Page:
Image 01 Image 02 Image 03

Poland Signs US Gas Deal to Ease Dependence on Russia

Poland Signs US Gas Deal to Ease Dependence on Russia

The deal “better than the terms on which Poland was currently buying gas from Russia,” official polish sources say.

Poland has signed a long-term gas deal to buy natural gas from the United States to ease its reliance on Moscow.

Polish state-run energy company PGNiG signed a 20-year supply contract with Louisiana-based Venture Global LNG. “Today we can fulfill our efforts to improve the sovereignty, security, and competitiveness of our gas sector,” Polish Prime Minister Mateusz Morawiecki told reporters on Wednesday.

Under the deal that comes into effect in 2022, Poland will import 2 million tons of liquefied natural gas each year. The Polish oil company did not disclose the terms of the agreement but confirmed that they were “better than the terms on which Poland was currently buying gas from Russia.” Currently, the country relies on Russia for nearly two-thirds of its gas needs.

The long-term energy deal is a major success for President Donald Trump’s strategy to boost U.S. gas exports. Europe “wants to import more liquefied natural gas, LNG, from the United States, ” he said in July, “We’re going to make it much easier for them, but they’re going to be a massive buyer of LNG.”

British newspaper Financial Times reported the details of the U.S.-Polish gas deal:

Poland’s state-run energy company PGNiG has struck a 20-year deal to buy liquified natural gas from the US, as the country pushes to reduce its dependence on imports of Russian gas.

PGNiG said on Wednesday that the contracts signed with subsidiaries of US group Venture Global LNG would provide it with 2m tonnes of liquefied natural gas (LNG) per year, or 2.7bn cubic meters of natural gas after re-gasification. The deliveries are due to start from 2022.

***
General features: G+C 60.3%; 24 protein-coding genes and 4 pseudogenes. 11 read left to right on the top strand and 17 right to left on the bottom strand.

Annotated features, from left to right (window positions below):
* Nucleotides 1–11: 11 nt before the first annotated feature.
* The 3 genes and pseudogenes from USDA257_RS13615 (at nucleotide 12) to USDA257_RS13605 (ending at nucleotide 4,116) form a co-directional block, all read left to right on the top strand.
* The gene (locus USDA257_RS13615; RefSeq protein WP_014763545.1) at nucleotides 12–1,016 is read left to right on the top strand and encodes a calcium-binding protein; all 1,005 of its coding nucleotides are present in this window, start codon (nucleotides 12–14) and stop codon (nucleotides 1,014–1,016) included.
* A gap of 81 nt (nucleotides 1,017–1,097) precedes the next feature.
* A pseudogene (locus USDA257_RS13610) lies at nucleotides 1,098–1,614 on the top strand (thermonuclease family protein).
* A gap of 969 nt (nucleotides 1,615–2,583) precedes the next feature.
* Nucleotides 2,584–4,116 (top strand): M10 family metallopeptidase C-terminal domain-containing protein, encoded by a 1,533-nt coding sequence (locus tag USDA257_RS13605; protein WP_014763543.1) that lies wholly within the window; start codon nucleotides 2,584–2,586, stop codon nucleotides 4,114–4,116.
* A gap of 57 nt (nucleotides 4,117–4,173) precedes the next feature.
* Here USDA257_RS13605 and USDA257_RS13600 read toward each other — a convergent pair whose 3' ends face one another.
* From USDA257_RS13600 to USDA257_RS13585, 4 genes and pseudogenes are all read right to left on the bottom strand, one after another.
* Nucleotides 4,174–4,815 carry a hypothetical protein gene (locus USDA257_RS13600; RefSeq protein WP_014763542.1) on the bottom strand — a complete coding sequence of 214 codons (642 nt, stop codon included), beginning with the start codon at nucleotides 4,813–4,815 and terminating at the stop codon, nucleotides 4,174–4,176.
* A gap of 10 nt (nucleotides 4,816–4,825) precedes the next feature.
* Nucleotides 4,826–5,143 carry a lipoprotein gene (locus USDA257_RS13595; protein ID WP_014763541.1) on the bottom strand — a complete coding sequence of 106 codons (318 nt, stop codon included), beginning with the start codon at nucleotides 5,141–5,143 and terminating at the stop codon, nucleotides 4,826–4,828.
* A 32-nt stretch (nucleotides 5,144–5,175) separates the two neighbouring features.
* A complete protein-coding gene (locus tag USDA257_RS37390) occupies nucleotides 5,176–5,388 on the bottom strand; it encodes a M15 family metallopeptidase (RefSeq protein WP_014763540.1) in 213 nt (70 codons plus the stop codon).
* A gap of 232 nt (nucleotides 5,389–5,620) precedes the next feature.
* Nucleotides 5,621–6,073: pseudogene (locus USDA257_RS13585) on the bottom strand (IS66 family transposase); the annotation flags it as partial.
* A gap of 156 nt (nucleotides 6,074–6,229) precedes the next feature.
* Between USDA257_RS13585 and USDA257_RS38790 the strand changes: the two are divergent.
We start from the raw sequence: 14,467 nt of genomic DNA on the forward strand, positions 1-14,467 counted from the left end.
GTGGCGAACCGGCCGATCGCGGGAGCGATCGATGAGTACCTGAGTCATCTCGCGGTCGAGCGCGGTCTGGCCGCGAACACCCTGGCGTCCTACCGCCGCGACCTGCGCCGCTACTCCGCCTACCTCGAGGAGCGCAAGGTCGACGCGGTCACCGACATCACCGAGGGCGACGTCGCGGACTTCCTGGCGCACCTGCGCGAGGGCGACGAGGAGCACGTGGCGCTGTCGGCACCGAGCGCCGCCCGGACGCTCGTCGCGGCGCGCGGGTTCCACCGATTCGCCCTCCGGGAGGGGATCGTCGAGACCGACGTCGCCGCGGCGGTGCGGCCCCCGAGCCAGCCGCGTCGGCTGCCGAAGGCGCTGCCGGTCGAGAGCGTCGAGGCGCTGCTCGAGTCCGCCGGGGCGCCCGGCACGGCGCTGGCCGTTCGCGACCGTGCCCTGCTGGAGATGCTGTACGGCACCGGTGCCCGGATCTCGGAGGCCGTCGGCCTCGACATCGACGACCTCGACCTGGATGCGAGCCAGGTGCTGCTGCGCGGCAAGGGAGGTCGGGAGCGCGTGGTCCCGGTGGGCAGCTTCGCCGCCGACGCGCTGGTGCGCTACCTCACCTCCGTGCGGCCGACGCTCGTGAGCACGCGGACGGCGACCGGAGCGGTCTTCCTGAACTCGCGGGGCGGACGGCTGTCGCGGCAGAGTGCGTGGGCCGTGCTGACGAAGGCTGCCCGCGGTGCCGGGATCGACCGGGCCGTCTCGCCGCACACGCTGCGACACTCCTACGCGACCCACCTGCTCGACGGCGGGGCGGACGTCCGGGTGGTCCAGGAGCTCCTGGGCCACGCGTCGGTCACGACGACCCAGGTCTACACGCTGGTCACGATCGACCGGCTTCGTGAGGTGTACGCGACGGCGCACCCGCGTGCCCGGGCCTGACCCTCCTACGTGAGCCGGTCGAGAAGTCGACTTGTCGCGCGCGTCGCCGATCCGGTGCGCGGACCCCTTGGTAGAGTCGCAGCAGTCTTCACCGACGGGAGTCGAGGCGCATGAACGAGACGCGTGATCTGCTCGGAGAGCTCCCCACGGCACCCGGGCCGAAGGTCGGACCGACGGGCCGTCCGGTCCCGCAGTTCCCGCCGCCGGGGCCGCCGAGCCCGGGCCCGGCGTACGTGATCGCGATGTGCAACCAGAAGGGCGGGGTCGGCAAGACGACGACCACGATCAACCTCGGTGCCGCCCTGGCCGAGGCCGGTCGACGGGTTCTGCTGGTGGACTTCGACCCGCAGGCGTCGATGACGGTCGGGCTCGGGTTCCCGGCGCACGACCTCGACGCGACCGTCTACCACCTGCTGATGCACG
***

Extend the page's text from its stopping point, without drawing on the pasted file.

Poland’s prime minister Mateusz Morawiecki said that the agreements would boost both the “sovereignty” and the “competitiveness” of Poland’s energy sector.

Poland’s energy ministry, Krzysztof Tchorzewski, said the deal would help Poland diversify its gas supplies. “In the Polish context, this gas is a civilisational good,” he said. (…)

Poland imports almost two thirds of its gas from Russia, but has been working to reduce its dependency on Moscow, which showed in Ukraine that it is willing to use its gas supplies as a geo-political tool. Warsaw’s search for new suppliers chimes in with US president Donald Trump’s goal of boosting the US LNG exports.

The deal comes as Germany is betting big on a multi-billion dollar Russian pipeline project, or Nord Steam 2, to bring Russian gas to Europe. President Donald Trump has described Germany as a “captive to Russia” over its dependence on Russian energy supplies and called Chancellor Angela Merkel to reconsider investments in Moscow’s 1,200 km pipeline project. “They pay billions of dollars to Russia and we have to defend them against Russia,” Trump said during the NATO summit in July.

Poland has repeatedly criticized Germany’s role in Nord Stream 2 pipeline project on grounds of regional security. “Germany pursues a policy of alliance with Russia and they jointly want to tighten the noose around our neck with the help of Nord Stream 2,” former Polish Defense Minister Antoni Macierewicz was quoted saying in a Russian news outlet. “They want to strangle both Poland and Central Europe, and forever make them dependent on their own economic and political power.”